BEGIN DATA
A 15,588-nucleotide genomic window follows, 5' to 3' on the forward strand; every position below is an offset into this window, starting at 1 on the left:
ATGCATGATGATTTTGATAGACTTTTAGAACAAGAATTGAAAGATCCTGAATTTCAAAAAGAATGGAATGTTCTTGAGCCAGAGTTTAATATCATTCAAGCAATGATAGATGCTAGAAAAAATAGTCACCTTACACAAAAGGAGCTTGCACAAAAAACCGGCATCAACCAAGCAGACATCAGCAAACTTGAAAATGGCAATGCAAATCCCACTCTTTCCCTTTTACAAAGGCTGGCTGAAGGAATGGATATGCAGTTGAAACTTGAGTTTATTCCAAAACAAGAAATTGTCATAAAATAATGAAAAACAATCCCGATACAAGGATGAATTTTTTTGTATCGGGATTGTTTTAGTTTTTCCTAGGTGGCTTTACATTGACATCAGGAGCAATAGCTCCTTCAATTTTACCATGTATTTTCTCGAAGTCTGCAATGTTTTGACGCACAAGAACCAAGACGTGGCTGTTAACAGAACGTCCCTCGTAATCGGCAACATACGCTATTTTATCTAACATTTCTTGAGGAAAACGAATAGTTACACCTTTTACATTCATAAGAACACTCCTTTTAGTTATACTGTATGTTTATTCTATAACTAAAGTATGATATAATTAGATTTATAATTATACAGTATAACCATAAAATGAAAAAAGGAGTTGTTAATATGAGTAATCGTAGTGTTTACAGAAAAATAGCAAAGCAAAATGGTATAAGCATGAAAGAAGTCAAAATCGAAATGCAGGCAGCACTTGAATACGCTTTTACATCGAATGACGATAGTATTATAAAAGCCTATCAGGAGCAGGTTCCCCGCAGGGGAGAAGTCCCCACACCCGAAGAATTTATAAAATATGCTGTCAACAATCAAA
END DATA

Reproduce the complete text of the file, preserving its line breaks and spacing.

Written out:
A 15,588-nucleotide genomic window follows, 5' to 3' on the forward strand; every position below is an offset into this window, starting at 1 on the left:
ATGCATGATGATTTTGATAGACTTTTAGAACAAGAATTGAAAGATCCTGAATTTCAAAAAGAATGGAATGTTCTTGAGCCAGAGTTTAATATCATTCAAGCAATGATAGATGCTAGAAAAAATAGTCACCTTACACAAAAGGAGCTTGCACAAAAAACCGGCATCAACCAAGCAGACATCAGCAAACTTGAAAATGGCAATGCAAATCCCACTCTTTCCCTTTTACAAAGGCTGGCTGAAGGAATGGATATGCAGTTGAAACTTGAGTTTATTCCAAAACAAGAAATTGTCATAAAATAATGAAAAACAATCCCGATACAAGGATGAATTTTTTTGTATCGGGATTGTTTTAGTTTTTCCTAGGTGGCTTTACATTGACATCAGGAGCAATAGCTCCTTCAATTTTACCATGTATTTTCTCGAAGTCTGCAATGTTTTGACGCACAAGAACCAAGACGTGGCTGTTAACAGAACGTCCCTCGTAATCGGCAACATACGCTATTTTATCTAACATTTCTTGAGGAAAACGAATAGTTACACCTTTTACATTCATAAGAACACTCCTTTTAGTTATACTGTATGTTTATTCTATAACTAAAGTATGATATAATTAGATTTATAATTATACAGTATAACCATAAAATGAAAAAAGGAGTTGTTAATATGAGTAATCGTAGTGTTTACAGAAAAATAGCAAAGCAAAATGGTATAAGCATGAAAGAAGTCAAAATCGAAATGCAGGCAGCACTTGAATACGCTTTTACATCGAATGACGATAGTATTATAAAAGCCTATCAGGAGCAGGTTCCCCGCAGGGGAGAAGTCCCCACACCCGAAGAATTTATAAAATATGCTGTCAACAATCAAA